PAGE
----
5 Effortless Ways to Be More Inclusive (and Known as the Best Co-worker Ever)
Picture this: You’re at an event, standing by yourself in a corner, wishing anyone would walk over and start a conversation. Or, if that visual didn’t do anything for you, picture this instead: You’re new to an office and would give your first paycheck to be invited to grab coffee with the group who heads out at 3 PM every day.
Feeling excluded sucks. And while you can’t control how other people treat you, you can control how you make others feel. So when you’re in the power to be the inclusive person—by all means, be it! (And hey, it’s probably not too bad for your karma.)
So, how can you start today? Here are five instances in which you can easily include people.
1. When You See Someone Alone at a Networking Event
OK, this one seems easy, but if it were as simple as saying, “Hey, join us!” more people would do it. Sometimes it can be awkward to start a conversation with someone you don’t know, because well, the person could turn out to be awkward. Or worse, you try to initiate, and that person shuts you down. Turns out he’s waiting for his friend to arrive and isn’t looking for small talk.
Regardless of the potential outcome (and trust me, you can survive five minutes of cringe-worthy conversation), you should do the right thing and approach the person standing alone. You don’t even need to brainstorm ideas—the easiest place to start is simply to talk about the event you’re at. Good speaker? Say that. Awesome buffet? That’s also totally OK to bring up.
2 . When You Hear There’s a New Employee in the Office
You’d be surprised how far a mid-morning coffee or post-work happy hour invite can go for someone who’s brand new to the office. Learning a job’s responsibilities is already intimidating enough without having to worry about making friends—so having a friendly face propose grabbing lunch together can make a big difference.
Bonus: By taking time to do this one simple act of kindness, you’re setting yourself up in the office to be known as a leader who takes initiative. Or, double bonus, a mentor who’s willing to take people under her wing.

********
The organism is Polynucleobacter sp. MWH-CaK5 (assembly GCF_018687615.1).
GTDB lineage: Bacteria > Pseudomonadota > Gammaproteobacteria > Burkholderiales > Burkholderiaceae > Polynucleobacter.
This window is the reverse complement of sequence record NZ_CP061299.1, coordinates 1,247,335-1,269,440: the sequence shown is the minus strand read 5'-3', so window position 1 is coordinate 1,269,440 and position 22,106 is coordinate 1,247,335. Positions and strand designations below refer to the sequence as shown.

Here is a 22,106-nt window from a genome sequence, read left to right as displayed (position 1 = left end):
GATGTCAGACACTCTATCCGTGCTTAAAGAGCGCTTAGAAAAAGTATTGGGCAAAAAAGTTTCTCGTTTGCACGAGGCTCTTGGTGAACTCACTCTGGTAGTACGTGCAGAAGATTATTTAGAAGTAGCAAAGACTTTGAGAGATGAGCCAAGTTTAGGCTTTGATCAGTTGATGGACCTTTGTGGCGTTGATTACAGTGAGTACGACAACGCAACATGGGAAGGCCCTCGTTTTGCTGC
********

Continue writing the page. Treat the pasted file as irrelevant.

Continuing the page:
3. When You Get Assigned to Lead a Project and Pick Your Team
When you have something new on your plate and need a hand, it’s easy to turn to the same reliable people to help you out. However, taking on something new presents the opportunity to expand your circle and get some new creative minds involved.
So, the next time you find yourself in this situation, reach out to someone else. While you don’t have to turn over gigantic responsibilities to a colleague you haven’t worked with before, delegating a few small parts never hurts. And hey, this person could end up being your best collaborator ever.
4. When You’re on Social Media
It takes so little effort to be inclusive on social media—yet so few people make an effort to welcome participants who are new to the conversation. Say hi to new followers. Tag people you think would like to be involved in what you’re talking about. Share others’ content. By doing these very small things, you’re expanding your circle and making other people feel welcome in the conversation.
Also, on a selfish note, it probably won’t hurt your follower count to become known as someone who actively seeks out new voices and opinions to share.
5. When You Have the Chance to Introduce People
There are a million ways to be more inclusive by way of introductions. For example, if someone in your department needs help on a project, offer to set him or her up with someone he or she might not know from another team.
Or, if you want to take this out of the office setting, you can do the same thing when a friend asks for help re-designing her online portfolio or filling a position at her company. Take the time to go through your network and think about people beyond your usual recommendations. All it takes on your end is an email suggestion to make someone else feel valued and important.
By being more inclusive, you’re creating a more positive environment while also upping your street cred. What’s not to love?
Photo of friends meeting courtesy of Shutterstock.
Lily is a writer, editor, and social media manager, as well as co-founder of The Prospect, the world’s largest student-run college access organization. In addition to her writing with The Muse, she also serves as an editor at HelloFlo and Her Campus. Recently, she was named one of Glamour’s Top 10 College Women for her work helping underserved youth get into college. You can follow Lily on Twitter.More from this Author